The Ecology of Exotic Plant Invasions
Shade Tolerant Invaders and Exotic Plant Invasions of Forest Ecosystems
Invasion ecology has traditionally focused on exotic plant species with early successional life-history traits, adapted to colonize areas following disturbance. However, the ecological importance of these traits may be overstated, in part because most invasive plants originate from intentional introductions. Furthermore, this focus neglects the types of plants most likely to invade established communities, particularly forests – namely shade-tolerant, late-successional species. In invasion ecology, it is generally assumed that undisturbed forests are highly resistant to plant invasions. Our review shows that this assumption is not justified: in temperate and tropical regions around the world, at least 139 exotic plant species are known to have invaded deeply shaded forest understories that have not undergone substantial disturbance. This list of shade tolerant invaders is available here. These exotics present a particular management challenge, as they often increase in abundance during succession. While forest invasions may develop comparatively slowly under natural disturbance regimes, anthropogenic processes, including the spread of exotic pests and pathogens, can be expected to accelerate the rate of invasion.
In a nutshell:
- The vast majority of invasive exotic plant species originate from intentional introductions, most of which are fast-growing, shade-intolerant species
- The number of shade-tolerant species that have been deliberately introduced is much lower, but a very high percentage of these shade-tolerant exotics invade deeply shaded forests
- Forests are not immune to invasion; while the rate of invasion by these shade-tolerant species may be comparatively slow, many shade-tolerant invasives have detrimental and long-term impacts on forest ecosystems worldwide
Biotic Resistance to Invasion
Theories of ecosystem resistance to plant invasions remain intensely debated. Invasion ecology is hampered by the prevalence of descriptive studies of extant invasions. Moreover, most invasives research has focused on disturbed ecosystems and the exotic plants which invade these open environments; research of long-lived, slower-growing organisms has been neglected. Hence, there is a gap in our knowledge regarding the long-term ability of exotic trees to invade and dominate the intact forests that characterize much of the matrix vegetation and nature preserves throughout the U.S. To test invasion theories, I conducted an experiment of invasion ability of Norway maple (Acer platanoides ) into closed-canopy forests. This study is unique with 5 years of growth and survivorship of Norway maple seedlings under a variety of in situ conditions. This study demonstrates the absence of any emergent ecosystem property which prevents Norway maple invasions even in healthy, undisturbed forests. Rather, the life-history traits of the species are paramount: the high shade tolerance of Norway maple enables a very high percentage of its seedlings to establish and survive for 5 years even in deep shade. This research is published in the Journal of Ecology (PDF).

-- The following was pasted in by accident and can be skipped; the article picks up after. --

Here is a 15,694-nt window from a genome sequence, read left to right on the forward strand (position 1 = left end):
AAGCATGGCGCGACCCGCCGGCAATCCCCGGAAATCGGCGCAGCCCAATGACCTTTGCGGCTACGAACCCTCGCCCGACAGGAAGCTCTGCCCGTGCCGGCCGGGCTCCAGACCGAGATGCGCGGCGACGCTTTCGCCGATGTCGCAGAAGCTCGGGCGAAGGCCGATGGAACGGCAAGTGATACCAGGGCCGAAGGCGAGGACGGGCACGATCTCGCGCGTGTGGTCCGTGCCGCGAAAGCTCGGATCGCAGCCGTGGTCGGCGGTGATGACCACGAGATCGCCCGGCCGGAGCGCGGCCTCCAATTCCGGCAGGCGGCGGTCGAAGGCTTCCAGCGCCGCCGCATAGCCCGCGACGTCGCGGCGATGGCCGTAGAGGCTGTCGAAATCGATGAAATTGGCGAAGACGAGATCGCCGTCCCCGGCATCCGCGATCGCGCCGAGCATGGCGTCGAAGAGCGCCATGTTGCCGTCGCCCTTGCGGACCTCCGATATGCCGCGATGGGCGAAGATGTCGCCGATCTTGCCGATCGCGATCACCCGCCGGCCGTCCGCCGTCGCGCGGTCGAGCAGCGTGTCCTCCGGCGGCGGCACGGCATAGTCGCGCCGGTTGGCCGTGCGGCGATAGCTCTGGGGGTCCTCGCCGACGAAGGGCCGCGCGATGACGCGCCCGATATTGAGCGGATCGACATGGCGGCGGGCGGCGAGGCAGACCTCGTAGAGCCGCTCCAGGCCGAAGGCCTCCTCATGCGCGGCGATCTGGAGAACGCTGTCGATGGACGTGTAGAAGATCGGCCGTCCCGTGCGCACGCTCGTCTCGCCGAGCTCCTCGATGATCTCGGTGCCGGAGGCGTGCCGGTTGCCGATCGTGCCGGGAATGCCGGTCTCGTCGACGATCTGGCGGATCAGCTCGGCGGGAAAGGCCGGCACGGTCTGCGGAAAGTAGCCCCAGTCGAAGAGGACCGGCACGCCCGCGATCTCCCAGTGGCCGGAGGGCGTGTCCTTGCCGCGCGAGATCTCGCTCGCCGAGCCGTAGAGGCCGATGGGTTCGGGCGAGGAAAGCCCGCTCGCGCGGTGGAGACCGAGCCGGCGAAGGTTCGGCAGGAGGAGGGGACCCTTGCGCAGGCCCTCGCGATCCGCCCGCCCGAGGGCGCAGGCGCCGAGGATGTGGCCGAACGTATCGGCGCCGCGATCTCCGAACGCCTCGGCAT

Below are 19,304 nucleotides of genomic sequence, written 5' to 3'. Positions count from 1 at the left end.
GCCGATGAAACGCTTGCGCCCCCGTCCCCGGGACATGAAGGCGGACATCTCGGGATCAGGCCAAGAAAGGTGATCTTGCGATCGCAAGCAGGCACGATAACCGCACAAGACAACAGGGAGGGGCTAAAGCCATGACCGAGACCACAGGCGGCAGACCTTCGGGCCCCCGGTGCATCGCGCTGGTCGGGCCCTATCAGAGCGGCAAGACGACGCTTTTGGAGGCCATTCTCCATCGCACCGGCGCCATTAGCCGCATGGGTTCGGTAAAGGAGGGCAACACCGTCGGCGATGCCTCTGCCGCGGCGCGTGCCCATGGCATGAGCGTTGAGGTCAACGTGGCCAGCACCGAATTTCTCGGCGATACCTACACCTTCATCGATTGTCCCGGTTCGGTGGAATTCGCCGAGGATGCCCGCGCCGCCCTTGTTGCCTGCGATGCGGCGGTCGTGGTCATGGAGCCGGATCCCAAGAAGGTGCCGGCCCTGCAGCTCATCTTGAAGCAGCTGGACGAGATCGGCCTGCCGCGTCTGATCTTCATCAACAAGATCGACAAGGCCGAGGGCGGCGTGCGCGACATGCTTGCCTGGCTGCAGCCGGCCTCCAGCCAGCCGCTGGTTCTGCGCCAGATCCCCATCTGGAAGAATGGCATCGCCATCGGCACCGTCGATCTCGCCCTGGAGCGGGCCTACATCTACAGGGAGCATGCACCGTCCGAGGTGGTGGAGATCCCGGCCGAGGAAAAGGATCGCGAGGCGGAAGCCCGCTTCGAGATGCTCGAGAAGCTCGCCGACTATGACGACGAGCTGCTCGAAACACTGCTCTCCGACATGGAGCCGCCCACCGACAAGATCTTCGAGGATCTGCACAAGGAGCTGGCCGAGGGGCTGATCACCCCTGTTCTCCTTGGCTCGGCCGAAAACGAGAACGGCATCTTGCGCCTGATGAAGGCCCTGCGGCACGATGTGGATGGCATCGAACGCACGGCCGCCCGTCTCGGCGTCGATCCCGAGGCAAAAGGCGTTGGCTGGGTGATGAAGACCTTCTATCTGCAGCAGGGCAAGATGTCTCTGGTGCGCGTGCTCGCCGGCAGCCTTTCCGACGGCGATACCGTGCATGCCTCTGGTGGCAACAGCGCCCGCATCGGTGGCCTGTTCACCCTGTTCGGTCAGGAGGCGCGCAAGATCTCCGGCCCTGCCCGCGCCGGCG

Causes and Consequences of Colonization by an Exotic Tree Species
Invasions by exotic plants are hard to predict and harder to control once underway. Some exotic species become serious invasives while others remain benign. The exotic tree Norway maple (Acer platanoides) has been shown to be a problematic invader in some contexts, capable of dominating and altering forest stands. When I began research on Norway maple, however, almost no research had been conducted on this potentially serious invader. This dearth of research and the economic value of this species contributed to the lack of efforts to control the spread of this species. This research became one of the first to document Norway maple\’s strongly negative impacts on native flora abundance and diversity. Today, greater efforts are devoted to the control of Norway maple. This research is published in Biological Invasions (PDF).